I read senior writer Michael Anft’s cover story, “Now What?”, with special interest. I say “read” rather than “edited” because I’ve spent the last three months on maternity leave. My particular interest in Mike’s story—a roundtable discussion among Johns Hopkins scholars contemplating the future—comes from a new mother’s suddenly profound investment in what lies ahead. I’m on the lookout for good news.
And I’m not alone. We’re in the midst of perhaps the biggest baby boom in history. According to the National Center for Health Statistics, there were more babies born in the United States in 2007 than there were in 1957, the peak of the last baby boom. The economy is in the dumps, reports on the environment are abysmal, the world seems determined to blow itself up—and we’re making babies. What’s up?
Well, one sort of practical theory I’ve heard is that in an economic downturn, couples who can’t afford to go out entertain themselves indoors instead. A variation is that those couples are actually seeking solace in sex rather than a good time, but either way, it produces lots and lots of offspring. Another theory is more bleak, proposing that what the human race is doing is akin to a dying oak throwing acorns in a last-ditch effort to propagate the species. Yikes.
I’m going for something a little brighter because having a baby is all about irrational optimism. We look at our newborns and see promise, potential, a second chance—we messed up, but they’re going to do better. I like to think I’ve contributed to the next generation of problem solvers. Which is why, while reading “Now What?” I was encouraged not just by the fact that some very smart people are on the case, but that in the midst of their conversation about doom and gloom, mass migration, domestic terrorism, and falling governments, they so often return to the themes of hope, innovation, education, and a turning away from self-interest in favor of civic-mindedness. If the academics are optimistic, maybe we’ve got a chance.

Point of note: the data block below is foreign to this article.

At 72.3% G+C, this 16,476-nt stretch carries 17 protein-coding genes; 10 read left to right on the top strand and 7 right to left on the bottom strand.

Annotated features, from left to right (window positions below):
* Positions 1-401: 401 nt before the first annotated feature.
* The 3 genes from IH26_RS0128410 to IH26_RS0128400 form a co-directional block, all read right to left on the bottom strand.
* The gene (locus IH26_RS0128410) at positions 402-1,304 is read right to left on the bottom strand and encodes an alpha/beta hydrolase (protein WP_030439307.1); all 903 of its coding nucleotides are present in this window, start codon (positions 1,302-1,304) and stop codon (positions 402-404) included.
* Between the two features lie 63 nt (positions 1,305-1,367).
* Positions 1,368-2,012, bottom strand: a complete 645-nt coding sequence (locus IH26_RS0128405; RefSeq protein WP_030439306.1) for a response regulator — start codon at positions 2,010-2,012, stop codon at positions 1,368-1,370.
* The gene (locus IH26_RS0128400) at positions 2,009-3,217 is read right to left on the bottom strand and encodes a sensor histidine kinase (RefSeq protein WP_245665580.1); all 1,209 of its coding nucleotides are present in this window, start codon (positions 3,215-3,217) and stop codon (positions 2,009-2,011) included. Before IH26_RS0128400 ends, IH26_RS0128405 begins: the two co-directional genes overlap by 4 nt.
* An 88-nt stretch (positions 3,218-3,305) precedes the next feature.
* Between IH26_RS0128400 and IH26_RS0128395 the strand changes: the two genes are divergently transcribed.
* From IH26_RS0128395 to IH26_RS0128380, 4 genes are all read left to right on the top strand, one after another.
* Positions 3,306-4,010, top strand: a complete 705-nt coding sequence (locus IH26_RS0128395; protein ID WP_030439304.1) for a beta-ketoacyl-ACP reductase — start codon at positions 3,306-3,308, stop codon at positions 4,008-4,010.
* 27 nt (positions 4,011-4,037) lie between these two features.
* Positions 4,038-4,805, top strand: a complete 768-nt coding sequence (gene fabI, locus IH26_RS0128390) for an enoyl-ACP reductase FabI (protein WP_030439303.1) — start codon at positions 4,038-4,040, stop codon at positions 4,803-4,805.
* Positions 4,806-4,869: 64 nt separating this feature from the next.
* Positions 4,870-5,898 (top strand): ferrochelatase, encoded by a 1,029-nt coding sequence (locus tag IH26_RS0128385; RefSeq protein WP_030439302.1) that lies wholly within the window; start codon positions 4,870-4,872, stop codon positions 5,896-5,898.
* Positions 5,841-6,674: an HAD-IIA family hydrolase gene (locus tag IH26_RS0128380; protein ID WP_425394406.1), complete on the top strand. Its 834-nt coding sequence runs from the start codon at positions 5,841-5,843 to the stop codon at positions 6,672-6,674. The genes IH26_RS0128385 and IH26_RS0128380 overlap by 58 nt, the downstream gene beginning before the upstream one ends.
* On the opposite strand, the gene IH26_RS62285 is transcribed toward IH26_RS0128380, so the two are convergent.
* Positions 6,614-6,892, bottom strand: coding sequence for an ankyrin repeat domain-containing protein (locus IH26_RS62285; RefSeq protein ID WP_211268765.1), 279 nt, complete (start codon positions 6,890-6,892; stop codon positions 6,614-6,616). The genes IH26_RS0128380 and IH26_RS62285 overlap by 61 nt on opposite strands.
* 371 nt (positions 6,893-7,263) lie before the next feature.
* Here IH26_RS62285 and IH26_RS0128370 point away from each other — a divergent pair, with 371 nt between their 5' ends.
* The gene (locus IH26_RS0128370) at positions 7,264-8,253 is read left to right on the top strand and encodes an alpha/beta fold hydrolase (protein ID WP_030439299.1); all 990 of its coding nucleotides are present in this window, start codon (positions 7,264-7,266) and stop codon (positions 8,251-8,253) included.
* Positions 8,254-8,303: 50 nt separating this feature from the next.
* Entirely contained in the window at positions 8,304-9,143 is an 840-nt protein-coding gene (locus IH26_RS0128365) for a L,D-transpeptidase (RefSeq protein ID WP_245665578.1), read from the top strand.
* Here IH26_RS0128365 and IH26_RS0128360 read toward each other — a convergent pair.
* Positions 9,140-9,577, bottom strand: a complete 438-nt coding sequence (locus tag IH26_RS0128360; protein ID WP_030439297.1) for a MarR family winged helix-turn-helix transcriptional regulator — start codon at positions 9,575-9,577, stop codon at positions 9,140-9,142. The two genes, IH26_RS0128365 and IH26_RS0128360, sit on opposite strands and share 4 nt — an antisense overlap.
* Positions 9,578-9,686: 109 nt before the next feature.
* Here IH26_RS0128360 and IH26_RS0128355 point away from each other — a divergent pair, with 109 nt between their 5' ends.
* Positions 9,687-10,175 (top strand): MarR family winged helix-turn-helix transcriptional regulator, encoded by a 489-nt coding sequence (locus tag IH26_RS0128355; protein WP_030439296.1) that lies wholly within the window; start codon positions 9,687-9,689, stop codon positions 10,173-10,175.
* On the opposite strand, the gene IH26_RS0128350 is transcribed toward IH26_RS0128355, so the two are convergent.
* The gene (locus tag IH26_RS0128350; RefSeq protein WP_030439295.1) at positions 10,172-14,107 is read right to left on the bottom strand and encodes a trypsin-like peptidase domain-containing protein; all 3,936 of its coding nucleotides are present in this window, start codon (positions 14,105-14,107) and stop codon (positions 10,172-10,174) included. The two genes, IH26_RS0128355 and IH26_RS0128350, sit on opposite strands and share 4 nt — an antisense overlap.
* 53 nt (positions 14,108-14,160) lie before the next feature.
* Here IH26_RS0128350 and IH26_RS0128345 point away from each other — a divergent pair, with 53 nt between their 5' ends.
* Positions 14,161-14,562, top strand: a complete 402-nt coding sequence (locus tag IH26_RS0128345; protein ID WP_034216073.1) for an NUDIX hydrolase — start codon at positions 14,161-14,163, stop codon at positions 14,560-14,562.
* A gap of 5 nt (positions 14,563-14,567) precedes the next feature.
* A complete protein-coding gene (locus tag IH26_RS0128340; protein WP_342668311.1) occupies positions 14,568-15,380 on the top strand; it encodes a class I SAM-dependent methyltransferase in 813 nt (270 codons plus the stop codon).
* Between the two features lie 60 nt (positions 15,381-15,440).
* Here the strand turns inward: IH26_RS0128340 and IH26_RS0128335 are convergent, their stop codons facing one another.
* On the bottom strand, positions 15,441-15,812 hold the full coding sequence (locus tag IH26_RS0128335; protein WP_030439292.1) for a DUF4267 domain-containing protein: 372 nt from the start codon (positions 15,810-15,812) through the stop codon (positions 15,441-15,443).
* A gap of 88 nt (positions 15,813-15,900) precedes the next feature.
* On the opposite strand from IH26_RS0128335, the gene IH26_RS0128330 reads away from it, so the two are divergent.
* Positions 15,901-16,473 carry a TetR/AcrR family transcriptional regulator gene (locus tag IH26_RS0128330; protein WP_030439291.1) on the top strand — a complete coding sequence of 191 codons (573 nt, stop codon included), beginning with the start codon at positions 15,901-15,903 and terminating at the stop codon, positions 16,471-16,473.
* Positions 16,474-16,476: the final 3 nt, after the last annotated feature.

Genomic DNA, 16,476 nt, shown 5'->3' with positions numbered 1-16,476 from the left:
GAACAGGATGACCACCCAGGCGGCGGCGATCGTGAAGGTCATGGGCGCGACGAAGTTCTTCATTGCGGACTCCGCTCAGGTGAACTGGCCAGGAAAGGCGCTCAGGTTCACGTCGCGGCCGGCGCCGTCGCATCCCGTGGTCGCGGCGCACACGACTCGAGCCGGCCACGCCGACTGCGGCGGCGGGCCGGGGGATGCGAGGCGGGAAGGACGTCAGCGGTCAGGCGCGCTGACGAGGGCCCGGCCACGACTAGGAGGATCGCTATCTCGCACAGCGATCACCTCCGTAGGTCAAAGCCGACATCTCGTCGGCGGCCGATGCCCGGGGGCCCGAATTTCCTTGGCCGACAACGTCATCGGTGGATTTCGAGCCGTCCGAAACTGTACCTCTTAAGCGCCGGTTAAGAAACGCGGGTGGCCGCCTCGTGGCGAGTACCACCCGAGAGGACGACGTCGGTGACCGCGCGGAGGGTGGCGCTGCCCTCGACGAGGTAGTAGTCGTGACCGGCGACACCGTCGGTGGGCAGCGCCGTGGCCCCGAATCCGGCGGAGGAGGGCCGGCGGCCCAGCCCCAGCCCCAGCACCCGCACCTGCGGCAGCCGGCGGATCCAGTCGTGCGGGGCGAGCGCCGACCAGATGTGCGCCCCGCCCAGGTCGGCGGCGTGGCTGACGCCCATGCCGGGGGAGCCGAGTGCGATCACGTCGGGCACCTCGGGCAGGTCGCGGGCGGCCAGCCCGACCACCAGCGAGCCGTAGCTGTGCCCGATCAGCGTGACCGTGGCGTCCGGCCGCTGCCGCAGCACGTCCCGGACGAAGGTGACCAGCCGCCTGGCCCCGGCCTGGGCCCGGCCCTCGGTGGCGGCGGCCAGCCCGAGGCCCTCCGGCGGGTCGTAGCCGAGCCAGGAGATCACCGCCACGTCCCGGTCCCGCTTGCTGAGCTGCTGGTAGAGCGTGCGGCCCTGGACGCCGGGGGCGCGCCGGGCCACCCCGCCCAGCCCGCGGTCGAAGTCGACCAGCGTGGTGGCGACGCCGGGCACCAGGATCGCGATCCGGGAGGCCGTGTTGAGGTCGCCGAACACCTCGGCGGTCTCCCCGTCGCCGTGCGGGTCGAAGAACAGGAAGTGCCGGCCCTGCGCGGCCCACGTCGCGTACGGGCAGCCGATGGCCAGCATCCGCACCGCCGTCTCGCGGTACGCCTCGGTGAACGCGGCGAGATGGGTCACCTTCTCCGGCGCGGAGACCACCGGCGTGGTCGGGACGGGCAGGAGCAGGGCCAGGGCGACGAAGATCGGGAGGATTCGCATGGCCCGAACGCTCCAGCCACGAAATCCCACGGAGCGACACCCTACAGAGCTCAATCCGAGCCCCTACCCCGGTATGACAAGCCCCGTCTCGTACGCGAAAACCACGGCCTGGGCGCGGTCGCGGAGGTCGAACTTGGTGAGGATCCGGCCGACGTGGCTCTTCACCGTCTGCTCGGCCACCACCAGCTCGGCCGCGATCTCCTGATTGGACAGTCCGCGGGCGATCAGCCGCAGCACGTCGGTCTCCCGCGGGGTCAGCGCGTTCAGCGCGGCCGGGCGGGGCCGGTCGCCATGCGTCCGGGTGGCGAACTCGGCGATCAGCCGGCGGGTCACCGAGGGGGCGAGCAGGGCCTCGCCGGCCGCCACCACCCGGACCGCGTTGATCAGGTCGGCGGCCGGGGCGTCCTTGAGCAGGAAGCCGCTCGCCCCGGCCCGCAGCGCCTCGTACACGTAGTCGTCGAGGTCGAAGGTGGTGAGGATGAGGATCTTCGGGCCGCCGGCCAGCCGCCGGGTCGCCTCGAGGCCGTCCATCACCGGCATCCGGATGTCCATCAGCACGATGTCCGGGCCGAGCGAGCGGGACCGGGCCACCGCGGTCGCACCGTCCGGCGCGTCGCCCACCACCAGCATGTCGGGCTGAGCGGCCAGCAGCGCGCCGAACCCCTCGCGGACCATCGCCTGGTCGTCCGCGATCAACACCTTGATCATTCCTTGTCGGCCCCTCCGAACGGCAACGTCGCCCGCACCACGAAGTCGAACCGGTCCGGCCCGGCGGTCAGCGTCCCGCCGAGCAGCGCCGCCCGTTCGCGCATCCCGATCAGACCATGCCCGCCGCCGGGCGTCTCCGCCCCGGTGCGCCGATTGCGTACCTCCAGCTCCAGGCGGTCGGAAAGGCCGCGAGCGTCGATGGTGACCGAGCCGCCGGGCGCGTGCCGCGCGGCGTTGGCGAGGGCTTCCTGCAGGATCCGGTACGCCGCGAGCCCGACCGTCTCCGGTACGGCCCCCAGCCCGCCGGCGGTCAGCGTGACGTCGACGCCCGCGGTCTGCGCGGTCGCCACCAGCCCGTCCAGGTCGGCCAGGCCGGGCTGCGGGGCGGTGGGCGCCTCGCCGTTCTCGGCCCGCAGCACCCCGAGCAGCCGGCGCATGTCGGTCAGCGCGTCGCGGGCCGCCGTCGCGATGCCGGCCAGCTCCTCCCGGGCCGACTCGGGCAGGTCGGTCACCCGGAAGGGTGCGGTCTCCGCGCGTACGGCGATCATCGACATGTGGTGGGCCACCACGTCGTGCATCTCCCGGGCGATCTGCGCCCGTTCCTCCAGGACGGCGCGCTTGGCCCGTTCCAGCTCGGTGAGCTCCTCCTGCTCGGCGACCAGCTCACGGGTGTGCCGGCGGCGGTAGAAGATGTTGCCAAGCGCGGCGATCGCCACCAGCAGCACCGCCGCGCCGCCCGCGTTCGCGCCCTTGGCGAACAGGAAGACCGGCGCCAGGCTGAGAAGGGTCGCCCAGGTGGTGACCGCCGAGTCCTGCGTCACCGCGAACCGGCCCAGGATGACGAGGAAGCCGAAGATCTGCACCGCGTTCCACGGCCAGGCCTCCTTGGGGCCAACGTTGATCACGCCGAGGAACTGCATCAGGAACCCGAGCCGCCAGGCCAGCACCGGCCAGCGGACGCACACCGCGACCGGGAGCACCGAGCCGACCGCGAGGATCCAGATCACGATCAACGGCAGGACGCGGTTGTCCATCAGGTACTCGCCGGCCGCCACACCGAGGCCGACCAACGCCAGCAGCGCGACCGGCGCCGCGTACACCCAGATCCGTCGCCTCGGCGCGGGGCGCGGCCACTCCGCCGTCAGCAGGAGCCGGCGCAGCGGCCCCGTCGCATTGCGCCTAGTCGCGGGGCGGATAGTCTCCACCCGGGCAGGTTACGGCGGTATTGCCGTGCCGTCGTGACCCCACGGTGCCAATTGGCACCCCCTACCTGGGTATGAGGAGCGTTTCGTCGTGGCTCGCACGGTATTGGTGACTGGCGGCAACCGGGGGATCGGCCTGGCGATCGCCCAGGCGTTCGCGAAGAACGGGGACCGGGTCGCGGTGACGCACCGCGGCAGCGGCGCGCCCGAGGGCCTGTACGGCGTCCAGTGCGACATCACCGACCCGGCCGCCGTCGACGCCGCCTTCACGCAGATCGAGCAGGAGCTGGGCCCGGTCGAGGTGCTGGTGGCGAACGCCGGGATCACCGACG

Having made it back to work just in time to pen this editor’s note, I hope you’ll indulge me as I use the space to express my gratitude to two extraordinary groups of people: First there are the doctors and nurses at the Johns Hopkins Bayview Medical Center who delivered my beautiful, healthy daughter. Then, of course, there’s the magazine staff, led this issue by associate editor Dale Keiger. With help from consulting editor Elizabeth Evitts Dickinson, not only did they put together a great issue, they made it possible for me to enjoy my leave without worry and to focus all of my attention on my new baby at home. Many, many thanks to all.